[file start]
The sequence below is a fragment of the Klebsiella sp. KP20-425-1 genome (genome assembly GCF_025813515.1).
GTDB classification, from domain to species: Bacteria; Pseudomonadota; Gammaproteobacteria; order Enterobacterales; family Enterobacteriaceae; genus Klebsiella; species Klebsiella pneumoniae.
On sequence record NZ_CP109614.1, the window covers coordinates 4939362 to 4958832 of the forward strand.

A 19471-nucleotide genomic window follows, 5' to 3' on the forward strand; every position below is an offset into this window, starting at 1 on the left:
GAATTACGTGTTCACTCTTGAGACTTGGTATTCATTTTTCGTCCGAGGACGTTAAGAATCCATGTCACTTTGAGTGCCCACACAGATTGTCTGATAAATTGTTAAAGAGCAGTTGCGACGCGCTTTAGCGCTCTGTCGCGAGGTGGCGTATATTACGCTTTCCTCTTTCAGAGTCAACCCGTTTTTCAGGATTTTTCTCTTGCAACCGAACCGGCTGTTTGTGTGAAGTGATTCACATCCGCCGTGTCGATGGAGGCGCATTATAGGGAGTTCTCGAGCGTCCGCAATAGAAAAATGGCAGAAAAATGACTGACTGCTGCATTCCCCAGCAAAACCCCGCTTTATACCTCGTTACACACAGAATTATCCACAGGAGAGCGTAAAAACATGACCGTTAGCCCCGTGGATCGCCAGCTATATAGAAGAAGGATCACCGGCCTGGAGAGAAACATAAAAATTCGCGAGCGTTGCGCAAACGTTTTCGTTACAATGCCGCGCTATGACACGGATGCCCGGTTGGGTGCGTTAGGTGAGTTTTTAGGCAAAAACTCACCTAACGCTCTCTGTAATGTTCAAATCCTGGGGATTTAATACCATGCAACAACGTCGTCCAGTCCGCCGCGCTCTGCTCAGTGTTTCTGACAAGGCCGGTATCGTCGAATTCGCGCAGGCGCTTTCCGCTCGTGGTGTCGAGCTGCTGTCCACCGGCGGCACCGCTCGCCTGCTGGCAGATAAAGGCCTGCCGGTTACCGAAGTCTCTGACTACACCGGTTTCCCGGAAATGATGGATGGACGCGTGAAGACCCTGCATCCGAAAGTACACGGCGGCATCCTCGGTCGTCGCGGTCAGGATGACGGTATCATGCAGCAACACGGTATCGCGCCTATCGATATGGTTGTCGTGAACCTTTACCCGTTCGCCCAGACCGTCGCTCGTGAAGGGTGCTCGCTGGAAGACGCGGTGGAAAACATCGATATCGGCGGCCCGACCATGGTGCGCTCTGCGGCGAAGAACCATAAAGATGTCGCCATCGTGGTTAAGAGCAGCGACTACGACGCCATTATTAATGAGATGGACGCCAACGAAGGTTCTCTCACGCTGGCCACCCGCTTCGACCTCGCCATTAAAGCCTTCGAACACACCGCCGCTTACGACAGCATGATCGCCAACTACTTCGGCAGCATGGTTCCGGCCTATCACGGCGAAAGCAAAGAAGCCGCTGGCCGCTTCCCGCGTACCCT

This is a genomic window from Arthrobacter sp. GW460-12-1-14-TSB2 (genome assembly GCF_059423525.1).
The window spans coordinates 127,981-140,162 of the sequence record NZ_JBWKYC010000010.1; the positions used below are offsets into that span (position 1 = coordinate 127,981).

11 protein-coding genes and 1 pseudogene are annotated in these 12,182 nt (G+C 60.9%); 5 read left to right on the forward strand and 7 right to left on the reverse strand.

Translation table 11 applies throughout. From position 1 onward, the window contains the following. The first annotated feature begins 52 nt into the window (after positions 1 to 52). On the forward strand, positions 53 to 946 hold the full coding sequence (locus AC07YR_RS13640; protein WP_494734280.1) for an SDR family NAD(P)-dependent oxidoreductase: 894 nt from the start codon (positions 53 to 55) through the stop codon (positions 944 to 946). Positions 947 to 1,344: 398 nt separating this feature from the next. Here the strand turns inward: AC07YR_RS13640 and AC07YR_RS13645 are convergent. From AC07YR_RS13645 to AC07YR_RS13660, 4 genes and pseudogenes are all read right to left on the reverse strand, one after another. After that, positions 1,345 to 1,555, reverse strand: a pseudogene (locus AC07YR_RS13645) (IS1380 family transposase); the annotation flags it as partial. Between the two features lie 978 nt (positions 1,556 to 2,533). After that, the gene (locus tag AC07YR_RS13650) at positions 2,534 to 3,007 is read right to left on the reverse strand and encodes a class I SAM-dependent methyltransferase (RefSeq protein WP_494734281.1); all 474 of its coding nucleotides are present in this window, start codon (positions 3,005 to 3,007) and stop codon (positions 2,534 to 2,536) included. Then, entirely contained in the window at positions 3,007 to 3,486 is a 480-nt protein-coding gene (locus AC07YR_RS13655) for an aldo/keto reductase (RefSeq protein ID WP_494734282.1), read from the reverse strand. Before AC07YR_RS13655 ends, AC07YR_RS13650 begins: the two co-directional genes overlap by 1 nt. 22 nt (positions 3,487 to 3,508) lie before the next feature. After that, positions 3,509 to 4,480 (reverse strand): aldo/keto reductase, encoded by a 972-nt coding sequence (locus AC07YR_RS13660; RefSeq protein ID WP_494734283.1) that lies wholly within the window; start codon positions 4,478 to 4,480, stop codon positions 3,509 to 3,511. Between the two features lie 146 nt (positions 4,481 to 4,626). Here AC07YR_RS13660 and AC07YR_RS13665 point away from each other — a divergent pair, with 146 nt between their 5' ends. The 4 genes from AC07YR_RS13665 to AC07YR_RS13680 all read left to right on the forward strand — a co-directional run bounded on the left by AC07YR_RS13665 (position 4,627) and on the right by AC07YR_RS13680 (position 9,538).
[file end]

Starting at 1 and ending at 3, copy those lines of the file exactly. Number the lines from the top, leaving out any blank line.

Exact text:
The sequence below is a fragment of the Klebsiella sp. KP20-425-1 genome (genome assembly GCF_025813515.1).
GTDB classification, from domain to species: Bacteria; Pseudomonadota; Gammaproteobacteria; order Enterobacterales; family Enterobacteriaceae; genus Klebsiella; species Klebsiella pneumoniae.
On sequence record NZ_CP109614.1, the window covers coordinates 4939362 to 4958832 of the forward strand.